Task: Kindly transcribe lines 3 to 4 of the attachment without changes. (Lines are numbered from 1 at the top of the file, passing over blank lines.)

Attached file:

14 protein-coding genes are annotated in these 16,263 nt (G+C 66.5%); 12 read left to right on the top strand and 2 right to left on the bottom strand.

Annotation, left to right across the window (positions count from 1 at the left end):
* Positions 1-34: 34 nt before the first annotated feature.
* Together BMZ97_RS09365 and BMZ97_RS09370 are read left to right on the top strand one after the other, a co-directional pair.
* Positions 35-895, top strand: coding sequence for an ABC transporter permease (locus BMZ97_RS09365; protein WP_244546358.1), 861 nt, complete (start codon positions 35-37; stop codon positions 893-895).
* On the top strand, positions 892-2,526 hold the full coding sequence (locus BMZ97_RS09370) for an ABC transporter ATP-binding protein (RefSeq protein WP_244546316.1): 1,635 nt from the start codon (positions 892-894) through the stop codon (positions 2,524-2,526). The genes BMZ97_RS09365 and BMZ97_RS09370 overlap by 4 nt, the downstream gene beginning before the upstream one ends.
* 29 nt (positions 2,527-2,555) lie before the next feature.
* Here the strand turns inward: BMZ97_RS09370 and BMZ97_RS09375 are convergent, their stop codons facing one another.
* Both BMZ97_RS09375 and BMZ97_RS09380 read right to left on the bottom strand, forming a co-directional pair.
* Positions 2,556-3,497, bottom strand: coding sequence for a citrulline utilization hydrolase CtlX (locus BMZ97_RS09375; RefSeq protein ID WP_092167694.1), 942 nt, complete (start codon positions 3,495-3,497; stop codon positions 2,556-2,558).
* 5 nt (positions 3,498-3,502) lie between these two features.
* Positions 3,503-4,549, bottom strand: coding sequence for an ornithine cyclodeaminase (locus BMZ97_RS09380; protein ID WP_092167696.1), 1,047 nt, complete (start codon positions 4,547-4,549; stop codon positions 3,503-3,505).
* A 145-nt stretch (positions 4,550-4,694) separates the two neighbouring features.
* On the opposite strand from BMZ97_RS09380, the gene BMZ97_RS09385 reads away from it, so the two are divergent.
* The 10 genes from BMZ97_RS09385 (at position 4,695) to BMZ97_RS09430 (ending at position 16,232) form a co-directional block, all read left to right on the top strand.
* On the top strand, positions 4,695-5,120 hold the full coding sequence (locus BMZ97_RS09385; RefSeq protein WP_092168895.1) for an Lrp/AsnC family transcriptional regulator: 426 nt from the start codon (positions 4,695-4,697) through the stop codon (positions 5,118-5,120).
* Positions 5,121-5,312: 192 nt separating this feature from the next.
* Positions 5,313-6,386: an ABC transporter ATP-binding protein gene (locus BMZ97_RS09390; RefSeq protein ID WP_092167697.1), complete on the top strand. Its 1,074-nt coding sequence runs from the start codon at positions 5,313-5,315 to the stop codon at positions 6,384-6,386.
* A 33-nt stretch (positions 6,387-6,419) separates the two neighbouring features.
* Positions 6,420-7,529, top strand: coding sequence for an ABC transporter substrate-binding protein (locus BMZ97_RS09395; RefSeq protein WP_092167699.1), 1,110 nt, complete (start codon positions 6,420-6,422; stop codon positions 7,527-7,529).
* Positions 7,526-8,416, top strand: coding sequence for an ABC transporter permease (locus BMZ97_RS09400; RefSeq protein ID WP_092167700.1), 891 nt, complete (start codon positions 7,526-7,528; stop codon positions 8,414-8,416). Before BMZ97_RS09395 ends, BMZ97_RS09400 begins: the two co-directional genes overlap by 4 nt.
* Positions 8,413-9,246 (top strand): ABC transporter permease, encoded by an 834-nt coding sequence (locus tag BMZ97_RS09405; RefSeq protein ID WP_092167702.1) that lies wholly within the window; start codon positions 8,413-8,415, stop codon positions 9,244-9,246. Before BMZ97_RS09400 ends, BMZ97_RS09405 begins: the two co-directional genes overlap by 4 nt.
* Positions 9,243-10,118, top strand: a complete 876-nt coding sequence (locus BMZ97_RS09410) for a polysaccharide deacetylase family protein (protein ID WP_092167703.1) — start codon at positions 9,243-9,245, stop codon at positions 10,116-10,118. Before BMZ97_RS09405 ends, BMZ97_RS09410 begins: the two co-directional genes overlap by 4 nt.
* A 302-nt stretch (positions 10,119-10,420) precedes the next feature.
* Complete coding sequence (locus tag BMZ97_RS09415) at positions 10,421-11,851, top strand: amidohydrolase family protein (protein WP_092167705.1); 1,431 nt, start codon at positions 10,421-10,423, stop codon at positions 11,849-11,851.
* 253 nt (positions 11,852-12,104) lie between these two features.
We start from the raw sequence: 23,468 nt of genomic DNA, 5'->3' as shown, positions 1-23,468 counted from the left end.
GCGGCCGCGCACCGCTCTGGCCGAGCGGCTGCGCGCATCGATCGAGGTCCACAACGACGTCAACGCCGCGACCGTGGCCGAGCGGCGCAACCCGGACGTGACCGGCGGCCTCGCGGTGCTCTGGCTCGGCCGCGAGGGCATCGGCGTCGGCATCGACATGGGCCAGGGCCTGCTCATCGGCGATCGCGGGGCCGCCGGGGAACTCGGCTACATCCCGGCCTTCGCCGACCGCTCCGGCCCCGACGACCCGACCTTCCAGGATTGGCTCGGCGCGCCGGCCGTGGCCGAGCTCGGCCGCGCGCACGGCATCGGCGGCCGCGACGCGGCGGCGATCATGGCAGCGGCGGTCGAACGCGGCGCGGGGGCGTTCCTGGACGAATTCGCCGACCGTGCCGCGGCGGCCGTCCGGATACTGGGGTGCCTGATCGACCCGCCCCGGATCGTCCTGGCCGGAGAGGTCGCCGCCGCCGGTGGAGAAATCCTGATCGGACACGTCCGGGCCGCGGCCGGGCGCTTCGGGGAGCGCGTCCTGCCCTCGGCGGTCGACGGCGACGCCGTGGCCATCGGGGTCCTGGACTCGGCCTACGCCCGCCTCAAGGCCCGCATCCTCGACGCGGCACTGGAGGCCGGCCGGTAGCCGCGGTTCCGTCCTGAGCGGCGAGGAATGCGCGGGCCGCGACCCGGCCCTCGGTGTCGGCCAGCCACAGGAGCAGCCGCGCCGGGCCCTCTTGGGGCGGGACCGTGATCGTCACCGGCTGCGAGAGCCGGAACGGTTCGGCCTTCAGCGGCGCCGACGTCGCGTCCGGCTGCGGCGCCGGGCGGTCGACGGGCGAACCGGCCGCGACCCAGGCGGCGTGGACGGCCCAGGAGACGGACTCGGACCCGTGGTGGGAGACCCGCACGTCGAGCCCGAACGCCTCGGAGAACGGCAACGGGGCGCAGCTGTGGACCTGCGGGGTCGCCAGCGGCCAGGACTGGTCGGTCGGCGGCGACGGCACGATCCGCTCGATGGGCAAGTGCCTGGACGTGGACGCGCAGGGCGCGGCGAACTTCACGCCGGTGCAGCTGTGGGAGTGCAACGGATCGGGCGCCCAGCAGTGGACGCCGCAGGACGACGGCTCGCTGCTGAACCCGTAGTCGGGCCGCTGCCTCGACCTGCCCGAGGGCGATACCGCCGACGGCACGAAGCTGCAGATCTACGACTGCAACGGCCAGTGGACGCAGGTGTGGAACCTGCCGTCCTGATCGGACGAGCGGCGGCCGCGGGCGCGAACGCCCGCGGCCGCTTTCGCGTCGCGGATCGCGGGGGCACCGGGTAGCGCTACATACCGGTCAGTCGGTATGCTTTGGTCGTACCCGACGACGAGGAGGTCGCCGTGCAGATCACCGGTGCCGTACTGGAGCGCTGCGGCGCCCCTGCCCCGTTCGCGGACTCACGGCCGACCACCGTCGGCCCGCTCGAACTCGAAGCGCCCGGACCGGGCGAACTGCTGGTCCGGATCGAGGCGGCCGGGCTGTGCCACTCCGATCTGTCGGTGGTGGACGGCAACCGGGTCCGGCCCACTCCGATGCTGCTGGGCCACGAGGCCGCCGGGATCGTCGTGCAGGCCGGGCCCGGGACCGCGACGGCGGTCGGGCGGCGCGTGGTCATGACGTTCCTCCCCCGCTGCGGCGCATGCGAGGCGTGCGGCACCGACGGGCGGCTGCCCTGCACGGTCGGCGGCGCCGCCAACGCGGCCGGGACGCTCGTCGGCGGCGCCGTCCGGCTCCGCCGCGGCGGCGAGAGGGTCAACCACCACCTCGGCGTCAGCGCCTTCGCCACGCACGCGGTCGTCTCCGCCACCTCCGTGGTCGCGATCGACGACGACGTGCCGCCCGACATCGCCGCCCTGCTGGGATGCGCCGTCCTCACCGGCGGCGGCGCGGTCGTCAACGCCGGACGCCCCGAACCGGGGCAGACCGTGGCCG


* Positions 1-34: 34 nt before the first annotated feature.
* Together BMZ97_RS09365 and BMZ97_RS09370 are read left to right on the top strand one after the other, a co-directional pair.